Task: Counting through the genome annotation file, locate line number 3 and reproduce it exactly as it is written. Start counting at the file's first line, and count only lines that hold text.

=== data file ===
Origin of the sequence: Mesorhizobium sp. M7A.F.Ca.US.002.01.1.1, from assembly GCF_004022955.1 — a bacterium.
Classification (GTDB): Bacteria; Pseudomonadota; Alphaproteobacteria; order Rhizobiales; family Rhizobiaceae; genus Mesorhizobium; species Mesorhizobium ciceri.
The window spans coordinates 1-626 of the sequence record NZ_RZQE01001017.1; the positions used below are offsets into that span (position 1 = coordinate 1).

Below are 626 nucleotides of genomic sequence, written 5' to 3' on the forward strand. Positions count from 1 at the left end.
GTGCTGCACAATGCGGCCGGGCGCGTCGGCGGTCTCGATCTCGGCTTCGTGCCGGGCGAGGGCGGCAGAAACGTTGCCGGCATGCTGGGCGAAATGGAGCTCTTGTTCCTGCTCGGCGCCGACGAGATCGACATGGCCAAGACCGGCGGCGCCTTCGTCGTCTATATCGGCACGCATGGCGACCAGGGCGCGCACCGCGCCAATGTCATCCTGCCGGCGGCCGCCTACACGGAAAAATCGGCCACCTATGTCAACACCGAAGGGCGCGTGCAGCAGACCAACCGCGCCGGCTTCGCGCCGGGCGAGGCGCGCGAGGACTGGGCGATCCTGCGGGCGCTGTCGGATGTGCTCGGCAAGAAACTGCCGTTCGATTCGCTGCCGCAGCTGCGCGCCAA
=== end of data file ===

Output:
The window spans coordinates 1-626 of the sequence record NZ_RZQE01001017.1; the positions used below are offsets into that span (position 1 = coordinate 1).